Conflict of interest: There are no competing interests.
Hygiene improvement: Essential to improving child health in remote Aboriginal communities
Article first published online: 20 SEP 2010
© 2010 The Authors. Journal of Paediatrics and Child Health © 2010 Paediatrics and Child Health Division (Royal Australasian College of Physicians)
Journal of Paediatrics and Child Health
Special Issue: Special Indigenous Health Issue
Volume 46, Issue 9, pages 491–496, September 2010
How to Cite
McDonald, E. and Bailie, R. (2010), Hygiene improvement: Essential to improving child health in remote Aboriginal communities. Journal of Paediatrics and Child Health, 46: 491–496. doi: 10.1111/j.1440-1754.2010.01846.x
- Issue published online: 20 SEP 2010
- Article first published online: 20 SEP 2010
- Accepted for publication 6 January 2010.
- child health;
- infectious disease;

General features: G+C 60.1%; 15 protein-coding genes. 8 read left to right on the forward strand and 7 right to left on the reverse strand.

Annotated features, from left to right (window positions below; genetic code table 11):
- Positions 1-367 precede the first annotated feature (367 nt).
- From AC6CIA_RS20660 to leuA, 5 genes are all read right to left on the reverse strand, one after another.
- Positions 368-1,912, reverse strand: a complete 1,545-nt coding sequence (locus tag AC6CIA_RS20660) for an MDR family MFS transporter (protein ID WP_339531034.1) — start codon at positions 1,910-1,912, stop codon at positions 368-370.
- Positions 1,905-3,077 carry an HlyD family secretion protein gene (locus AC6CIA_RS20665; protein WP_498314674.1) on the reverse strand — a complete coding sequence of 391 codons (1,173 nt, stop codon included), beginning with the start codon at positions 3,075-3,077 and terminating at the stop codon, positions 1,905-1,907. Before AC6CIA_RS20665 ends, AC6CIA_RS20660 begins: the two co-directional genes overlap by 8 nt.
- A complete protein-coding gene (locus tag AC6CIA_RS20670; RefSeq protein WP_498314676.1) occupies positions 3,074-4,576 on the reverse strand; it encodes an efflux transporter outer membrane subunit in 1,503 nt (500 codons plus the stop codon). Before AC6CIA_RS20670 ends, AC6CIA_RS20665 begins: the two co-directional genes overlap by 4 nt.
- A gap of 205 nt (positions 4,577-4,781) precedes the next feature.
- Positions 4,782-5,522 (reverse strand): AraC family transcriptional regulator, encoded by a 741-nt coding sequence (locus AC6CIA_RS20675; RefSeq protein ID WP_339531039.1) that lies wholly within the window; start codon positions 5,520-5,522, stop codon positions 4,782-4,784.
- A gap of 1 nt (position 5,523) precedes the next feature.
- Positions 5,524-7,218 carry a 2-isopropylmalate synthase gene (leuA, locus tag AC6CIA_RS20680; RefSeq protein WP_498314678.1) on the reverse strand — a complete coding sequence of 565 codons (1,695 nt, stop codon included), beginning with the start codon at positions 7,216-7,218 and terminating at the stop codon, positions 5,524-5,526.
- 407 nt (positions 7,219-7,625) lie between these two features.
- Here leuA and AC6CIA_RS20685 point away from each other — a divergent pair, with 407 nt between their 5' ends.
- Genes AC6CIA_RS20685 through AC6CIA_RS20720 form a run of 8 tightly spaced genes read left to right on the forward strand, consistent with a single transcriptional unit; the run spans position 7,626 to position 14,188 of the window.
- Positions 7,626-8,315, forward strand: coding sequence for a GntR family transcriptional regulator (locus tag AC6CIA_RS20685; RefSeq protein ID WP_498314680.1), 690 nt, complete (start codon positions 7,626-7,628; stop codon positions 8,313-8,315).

It is generally recognised that poor living conditions and poor hygiene underlie the high burden of infection experienced by Indigenous (Aboriginal and Torres Strait Islander) children living in remote communities. There has been little research on this topic. Taking an ecological approach, our study aimed to identify the key factors contributing to poor hygiene in one remote Aboriginal community and to determine appropriate approaches for improving hygiene and reducing the burden of infection among children. Key findings include that multifaceted interventions are required to ensure that household water and sanitation technology are functional, hygiene behaviour change is achieved and environments that enable good hygiene behaviour are created. Many of the factors contributing to the problem of poor living conditions and poor hygiene in these communities are outside the control of the health system. Intersectoral collaboration and action is required to identify acceptable, effective and sustainable solutions.